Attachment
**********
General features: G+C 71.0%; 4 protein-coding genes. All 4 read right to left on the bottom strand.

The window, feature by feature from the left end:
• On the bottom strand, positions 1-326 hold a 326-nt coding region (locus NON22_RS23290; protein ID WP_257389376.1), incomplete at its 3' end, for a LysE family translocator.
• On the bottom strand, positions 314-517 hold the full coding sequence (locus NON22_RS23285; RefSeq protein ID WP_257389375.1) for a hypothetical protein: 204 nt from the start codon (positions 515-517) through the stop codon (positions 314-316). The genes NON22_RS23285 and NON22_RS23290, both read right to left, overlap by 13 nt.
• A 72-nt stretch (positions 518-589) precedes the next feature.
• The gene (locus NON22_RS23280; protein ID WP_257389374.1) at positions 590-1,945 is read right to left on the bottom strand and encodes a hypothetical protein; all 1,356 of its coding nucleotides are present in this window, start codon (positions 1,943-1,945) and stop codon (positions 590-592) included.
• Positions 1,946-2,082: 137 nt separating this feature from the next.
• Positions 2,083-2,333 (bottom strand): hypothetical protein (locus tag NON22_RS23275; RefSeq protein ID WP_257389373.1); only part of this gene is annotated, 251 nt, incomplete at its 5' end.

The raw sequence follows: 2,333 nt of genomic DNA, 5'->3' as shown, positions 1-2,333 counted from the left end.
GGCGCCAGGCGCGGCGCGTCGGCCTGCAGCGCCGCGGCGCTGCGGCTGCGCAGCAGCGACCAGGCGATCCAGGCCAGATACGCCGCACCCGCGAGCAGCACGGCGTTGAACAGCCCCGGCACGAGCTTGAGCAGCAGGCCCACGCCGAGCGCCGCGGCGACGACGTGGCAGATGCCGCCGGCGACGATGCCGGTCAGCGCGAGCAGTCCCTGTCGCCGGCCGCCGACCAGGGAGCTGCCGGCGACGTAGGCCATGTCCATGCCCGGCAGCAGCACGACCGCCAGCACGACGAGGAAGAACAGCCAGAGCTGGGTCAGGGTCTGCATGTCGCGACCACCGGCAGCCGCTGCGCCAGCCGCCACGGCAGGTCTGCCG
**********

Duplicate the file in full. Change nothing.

General features: G+C 71.0%; 4 protein-coding genes. All 4 read right to left on the bottom strand.

The window, feature by feature from the left end:
• On the bottom strand, positions 1-326 hold a 326-nt coding region (locus NON22_RS23290; protein ID WP_257389376.1), incomplete at its 3' end, for a LysE family translocator.
• On the bottom strand, positions 314-517 hold the full coding sequence (locus NON22_RS23285; RefSeq protein ID WP_257389375.1) for a hypothetical protein: 204 nt from the start codon (positions 515-517) through the stop codon (positions 314-316). The genes NON22_RS23285 and NON22_RS23290, both read right to left, overlap by 13 nt.
• A 72-nt stretch (positions 518-589) precedes the next feature.
• The gene (locus NON22_RS23280; protein ID WP_257389374.1) at positions 590-1,945 is read right to left on the bottom strand and encodes a hypothetical protein; all 1,356 of its coding nucleotides are present in this window, start codon (positions 1,943-1,945) and stop codon (positions 590-592) included.
• Positions 1,946-2,082: 137 nt separating this feature from the next.
• Positions 2,083-2,333 (bottom strand): hypothetical protein (locus tag NON22_RS23275; RefSeq protein ID WP_257389373.1); only part of this gene is annotated, 251 nt, incomplete at its 5' end.

The raw sequence follows: 2,333 nt of genomic DNA, 5'->3' as shown, positions 1-2,333 counted from the left end.
GGCGCCAGGCGCGGCGCGTCGGCCTGCAGCGCCGCGGCGCTGCGGCTGCGCAGCAGCGACCAGGCGATCCAGGCCAGATACGCCGCACCCGCGAGCAGCACGGCGTTGAACAGCCCCGGCACGAGCTTGAGCAGCAGGCCCACGCCGAGCGCCGCGGCGACGACGTGGCAGATGCCGCCGGCGACGATGCCGGTCAGCGCGAGCAGTCCCTGTCGCCGGCCGCCGACCAGGGAGCTGCCGGCGACGTAGGCCATGTCCATGCCCGGCAGCAGCACGACCGCCAGCACGACGAGGAAGAACAGCCAGAGCTGGGTCAGGGTCTGCATGTCGCGACCACCGGCAGCCGCTGCGCCAGCCGCCACGGCAGGTCTGCCG